Forster's 1924 A Passage to India provides an interesting study in postcolonial discourse. On the one hand, it is written by an Englishman and often represents the point-of-view of the British ruling class in India. For example, it can be denigrating toward the Indian people. In one passage, for instance, the narrative refers to the people of Chandrapore as made of:
mud moving. So abased, so monotonous is everything that meets the eye, that when the Ganges comes down it might be expected to wash the excrescence back into the soil.
Furthermore, the novel exoticizes India as place more primal—closer to nature than "civilized" Britain—full of jungles and creatures, like wild monkeys, who are impervious to the imperatives of civilization.
At the same time, the novel also critiques the brutality and racism of the British rule. Forster suggests that perhaps an answer would be for the British overclass to see and interact with the Indian people as fully human. However, when the good-hearted English—such as Adela, Fielding, and Mrs. Moore—try to establish relationships with Indians, the barriers are too high and the attempts lead to disaster.
In a postcolonial critique (even though the book was written in the colonial era) of the British rule in India, the novel offers little to no hope that the Indians and the British can learn to "get along" while the oppressive system that separates the two groups is in place.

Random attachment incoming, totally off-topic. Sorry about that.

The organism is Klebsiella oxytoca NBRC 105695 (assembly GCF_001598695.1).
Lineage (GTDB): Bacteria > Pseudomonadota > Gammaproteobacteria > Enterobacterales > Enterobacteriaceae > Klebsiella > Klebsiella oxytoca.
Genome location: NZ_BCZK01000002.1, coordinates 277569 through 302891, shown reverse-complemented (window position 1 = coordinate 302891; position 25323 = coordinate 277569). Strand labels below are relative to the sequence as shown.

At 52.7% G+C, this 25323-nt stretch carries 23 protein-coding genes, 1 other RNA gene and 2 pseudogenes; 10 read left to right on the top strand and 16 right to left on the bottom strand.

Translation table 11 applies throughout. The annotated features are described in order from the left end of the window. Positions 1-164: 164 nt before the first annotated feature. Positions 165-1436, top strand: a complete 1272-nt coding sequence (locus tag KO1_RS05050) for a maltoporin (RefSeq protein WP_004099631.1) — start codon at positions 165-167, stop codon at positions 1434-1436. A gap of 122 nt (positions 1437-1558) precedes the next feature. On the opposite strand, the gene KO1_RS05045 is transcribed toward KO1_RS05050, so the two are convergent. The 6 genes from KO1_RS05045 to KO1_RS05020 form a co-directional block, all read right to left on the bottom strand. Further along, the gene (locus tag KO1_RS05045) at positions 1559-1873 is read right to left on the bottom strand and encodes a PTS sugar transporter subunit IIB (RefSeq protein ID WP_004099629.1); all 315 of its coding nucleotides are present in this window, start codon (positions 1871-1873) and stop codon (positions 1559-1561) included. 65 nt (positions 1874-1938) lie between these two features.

I think that one could make the argument that there is much within Forster's work which can operate as a Postcolonial work. One reason is because the work deals with race in India between Indians and the British. Postcolonial literature is rooted in discussing race and different valences about racism. A Passage to India illuminates a condition of racism that is a part of the Colonial predicament in India. Forster brings out the issue of race in a discussion of what Colonialism has constructed in India. The result of the Colonial reality in India has altered the condition of race and racial identity of both Indians and the British. This is an aspect of Postcolonial literature.
Another arena where one can see Postcolonialism inA Passage to India would be in the notion of identity. The hybridity intrinsic to Postcolonial literature can be seen in many of the characters. Aziz dislikes the British, but he recognizes the need to acclimate his identity in accordance to British ideals. His rejection of the British at the end of the novel reveals an aspect of Postcolonial identity. Mrs. Moore demonstrates a level of hybridity in how her identity is altered as a result of her passage to and through India. Her characterization embodies the hybrid nature of identity because of a "cross- fertilization of cultures." Postcolonial literature delights in exploring how cultural identity and thus individual identity is altered in different and divergent manners. Forster's work does this in bringing out characters whose identities are fundamentally changed as a result of the collision between English and Indian cultures. The characters' identities become permanently altered as a result of race and culture, reflecting a critical aspect of Postcolonialism.